Full-text · Conference Paper · Nov 2015
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    • "That said, there are library calls available that can query various aspects of memory usage, such as the size of the text, data, and BSS segments, together with the maximum amount of memory consumed on the heap. We also use Darshan [3], a resource monitoring tool with two major design points. First, it was explicitly aimed at parallel I/O, since there are no well accepted tools for doing so. "
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    ABSTRACT: Robust high throughput computing requires effective monitoring and enforcement of a variety of resources including CPU cores, memory, disk, and network traffic. Without effective monitoring and enforcement, it is easy to overload machines, causing failures and slowdowns, or underload machines, which results in wasted opportunities. This paper explores how to describe, measure, and enforce resources used by computational tasks. We focus on tasks running in distributed execution systems, in which a task requests the resources it needs, and the execution system ensures the availability of such resources. This presents two non-trivial problems: how to measure the resources consumed by a task, and how to monitor and report resource exhaustion in a robust and timely manner. For both of these tasks, operating systems have a variety of mechanisms with different degrees of availability, accuracy, overhead, and intrusiveness. We develop a model to describe various forms of monitoring and map the available mechanisms in contemporary operating systems to that model. Based on this analysis, we present two specific monitoring tools that choose different tradeoffs in overhead and accuracy, and evaluate them on a selection of benchmarks. We conclude by describing our experience in collecting large quantities of monitoring data for complex workflows.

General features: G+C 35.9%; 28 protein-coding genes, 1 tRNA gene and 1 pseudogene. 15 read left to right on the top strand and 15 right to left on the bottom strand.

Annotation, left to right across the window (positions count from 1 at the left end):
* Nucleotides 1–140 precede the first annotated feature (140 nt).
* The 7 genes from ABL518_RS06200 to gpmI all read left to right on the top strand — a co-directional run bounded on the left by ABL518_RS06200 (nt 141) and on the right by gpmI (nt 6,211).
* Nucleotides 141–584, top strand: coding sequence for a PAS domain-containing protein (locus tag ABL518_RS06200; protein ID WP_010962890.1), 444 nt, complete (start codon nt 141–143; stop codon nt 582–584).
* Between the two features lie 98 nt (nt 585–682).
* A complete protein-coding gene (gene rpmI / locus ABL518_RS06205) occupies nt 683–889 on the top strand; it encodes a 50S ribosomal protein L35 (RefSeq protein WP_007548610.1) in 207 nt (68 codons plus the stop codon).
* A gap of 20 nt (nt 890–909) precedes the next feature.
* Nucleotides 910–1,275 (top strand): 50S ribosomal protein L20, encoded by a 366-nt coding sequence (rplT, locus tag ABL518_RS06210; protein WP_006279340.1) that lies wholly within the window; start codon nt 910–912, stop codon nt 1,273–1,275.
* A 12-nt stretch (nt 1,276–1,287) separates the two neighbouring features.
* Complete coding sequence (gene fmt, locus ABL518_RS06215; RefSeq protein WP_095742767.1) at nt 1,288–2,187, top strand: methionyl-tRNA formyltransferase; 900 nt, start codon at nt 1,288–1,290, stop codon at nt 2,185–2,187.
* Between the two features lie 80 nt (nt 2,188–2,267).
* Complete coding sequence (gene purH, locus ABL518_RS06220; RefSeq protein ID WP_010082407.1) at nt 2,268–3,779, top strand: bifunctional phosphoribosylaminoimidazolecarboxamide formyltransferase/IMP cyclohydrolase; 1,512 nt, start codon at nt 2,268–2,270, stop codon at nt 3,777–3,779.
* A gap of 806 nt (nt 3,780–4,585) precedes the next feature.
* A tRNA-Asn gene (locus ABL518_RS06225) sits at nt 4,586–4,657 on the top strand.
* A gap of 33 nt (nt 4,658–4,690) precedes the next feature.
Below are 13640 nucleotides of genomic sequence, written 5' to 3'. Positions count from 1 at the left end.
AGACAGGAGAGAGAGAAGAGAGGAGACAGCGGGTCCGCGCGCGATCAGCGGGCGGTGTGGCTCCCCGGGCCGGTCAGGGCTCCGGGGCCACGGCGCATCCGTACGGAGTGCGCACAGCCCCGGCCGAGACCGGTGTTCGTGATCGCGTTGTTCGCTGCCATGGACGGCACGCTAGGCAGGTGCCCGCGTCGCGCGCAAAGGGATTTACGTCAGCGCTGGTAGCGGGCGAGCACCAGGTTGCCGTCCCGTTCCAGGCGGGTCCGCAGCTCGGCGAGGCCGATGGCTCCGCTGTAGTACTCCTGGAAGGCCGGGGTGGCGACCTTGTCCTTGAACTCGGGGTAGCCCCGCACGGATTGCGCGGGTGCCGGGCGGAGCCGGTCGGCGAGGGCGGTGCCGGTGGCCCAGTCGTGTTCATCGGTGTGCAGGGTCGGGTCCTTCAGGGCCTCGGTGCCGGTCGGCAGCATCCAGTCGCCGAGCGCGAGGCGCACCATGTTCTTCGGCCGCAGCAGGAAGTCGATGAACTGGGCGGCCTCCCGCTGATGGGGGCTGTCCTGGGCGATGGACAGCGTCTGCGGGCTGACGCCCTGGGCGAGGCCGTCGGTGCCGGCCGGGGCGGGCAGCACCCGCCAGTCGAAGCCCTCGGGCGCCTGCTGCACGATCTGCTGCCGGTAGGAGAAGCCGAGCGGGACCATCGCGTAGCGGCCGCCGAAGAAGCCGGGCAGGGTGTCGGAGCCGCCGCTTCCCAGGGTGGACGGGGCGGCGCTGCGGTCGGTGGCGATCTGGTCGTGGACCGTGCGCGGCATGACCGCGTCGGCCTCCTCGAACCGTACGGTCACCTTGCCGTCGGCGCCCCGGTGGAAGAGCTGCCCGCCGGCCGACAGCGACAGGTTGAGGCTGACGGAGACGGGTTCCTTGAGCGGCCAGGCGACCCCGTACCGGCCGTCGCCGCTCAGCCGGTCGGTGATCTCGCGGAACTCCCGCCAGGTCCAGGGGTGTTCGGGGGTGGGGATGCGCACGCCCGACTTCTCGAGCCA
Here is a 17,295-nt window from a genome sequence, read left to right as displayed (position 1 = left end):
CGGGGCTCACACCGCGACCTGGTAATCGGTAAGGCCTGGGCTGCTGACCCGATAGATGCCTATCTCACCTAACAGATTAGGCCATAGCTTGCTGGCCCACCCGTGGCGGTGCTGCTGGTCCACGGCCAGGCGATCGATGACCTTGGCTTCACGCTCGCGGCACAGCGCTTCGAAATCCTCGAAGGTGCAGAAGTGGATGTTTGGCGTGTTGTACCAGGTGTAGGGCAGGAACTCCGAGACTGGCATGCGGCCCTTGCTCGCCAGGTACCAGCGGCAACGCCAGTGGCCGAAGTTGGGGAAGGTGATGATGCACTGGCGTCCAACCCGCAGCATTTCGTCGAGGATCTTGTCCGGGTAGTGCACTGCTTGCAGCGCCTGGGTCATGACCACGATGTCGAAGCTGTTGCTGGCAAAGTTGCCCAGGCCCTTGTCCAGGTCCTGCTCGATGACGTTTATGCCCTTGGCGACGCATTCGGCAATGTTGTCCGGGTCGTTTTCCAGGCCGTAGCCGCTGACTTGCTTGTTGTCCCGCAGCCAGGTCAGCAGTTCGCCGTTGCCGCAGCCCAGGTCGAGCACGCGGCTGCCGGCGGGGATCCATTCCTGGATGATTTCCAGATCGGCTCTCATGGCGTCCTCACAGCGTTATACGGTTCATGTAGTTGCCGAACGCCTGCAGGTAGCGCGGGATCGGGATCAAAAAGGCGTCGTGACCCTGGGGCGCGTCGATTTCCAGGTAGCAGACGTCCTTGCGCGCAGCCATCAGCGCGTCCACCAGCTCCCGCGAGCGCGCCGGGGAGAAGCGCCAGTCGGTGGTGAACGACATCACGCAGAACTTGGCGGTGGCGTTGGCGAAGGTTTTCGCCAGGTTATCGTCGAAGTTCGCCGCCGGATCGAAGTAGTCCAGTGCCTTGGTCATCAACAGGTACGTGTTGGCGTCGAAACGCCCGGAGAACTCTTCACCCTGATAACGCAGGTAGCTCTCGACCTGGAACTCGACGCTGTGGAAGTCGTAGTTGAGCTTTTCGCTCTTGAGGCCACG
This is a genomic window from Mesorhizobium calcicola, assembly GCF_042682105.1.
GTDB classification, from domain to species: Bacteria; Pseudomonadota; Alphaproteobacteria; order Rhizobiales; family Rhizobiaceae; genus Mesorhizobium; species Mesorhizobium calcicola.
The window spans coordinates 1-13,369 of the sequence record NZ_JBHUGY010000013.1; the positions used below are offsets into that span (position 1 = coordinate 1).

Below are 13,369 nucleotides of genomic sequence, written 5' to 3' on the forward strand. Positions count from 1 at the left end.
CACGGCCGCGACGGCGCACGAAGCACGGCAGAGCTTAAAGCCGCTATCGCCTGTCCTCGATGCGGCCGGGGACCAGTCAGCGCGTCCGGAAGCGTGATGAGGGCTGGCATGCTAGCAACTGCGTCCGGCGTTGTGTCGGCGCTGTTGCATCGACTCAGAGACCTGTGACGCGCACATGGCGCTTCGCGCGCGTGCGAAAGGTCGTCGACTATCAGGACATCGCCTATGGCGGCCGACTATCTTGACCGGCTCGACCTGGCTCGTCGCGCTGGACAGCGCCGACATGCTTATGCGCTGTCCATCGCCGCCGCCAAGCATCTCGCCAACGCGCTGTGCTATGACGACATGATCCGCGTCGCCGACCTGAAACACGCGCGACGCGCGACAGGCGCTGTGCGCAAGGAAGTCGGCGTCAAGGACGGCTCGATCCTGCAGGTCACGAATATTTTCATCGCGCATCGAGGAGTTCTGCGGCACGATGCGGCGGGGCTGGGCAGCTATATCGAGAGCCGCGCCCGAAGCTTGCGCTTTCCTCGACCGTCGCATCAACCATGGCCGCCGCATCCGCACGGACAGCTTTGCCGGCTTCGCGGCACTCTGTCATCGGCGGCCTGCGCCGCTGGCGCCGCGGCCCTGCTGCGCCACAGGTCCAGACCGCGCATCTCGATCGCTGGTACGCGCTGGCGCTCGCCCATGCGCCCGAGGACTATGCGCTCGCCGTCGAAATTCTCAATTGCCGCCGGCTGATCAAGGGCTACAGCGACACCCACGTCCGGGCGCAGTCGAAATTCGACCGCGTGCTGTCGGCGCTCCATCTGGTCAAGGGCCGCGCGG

Full-text · Conference Paper · Jan 2015
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    • "Darshan's minimal collection of data (1-2% overhead, depending on the app [10][23]) allows it to be enabled for all jobs by default. This allows us to observe a platform at workload scale and to identify its jobs and apps that can most benefit from follow-up analyses with I/O tracing and other performance analysis tools. "
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    ABSTRACT: We examine the I/O behavior of thousands of supercomputing applications " in the wild, " by analyzing the Darshan logs of over a million jobs representing a combined total of six years of I/O behavior across three leading high-performance computing platforms. We mined these logs to analyze the I/O behavior of applications across all their runs on a platform; the evolution of an application's I/O behavior across time, and across platforms; and the I/O behavior of a platform's entire workload. Our analysis techniques can help developers and platform owners improve I/O performance and I/O system utilization, by quickly identifying underperforming applications and offering early intervention to save system resources. We summarize our observations regarding how jobs perform I/O and the throughput they attain in practice.
    Full-text · Conference Paper · Jan 2015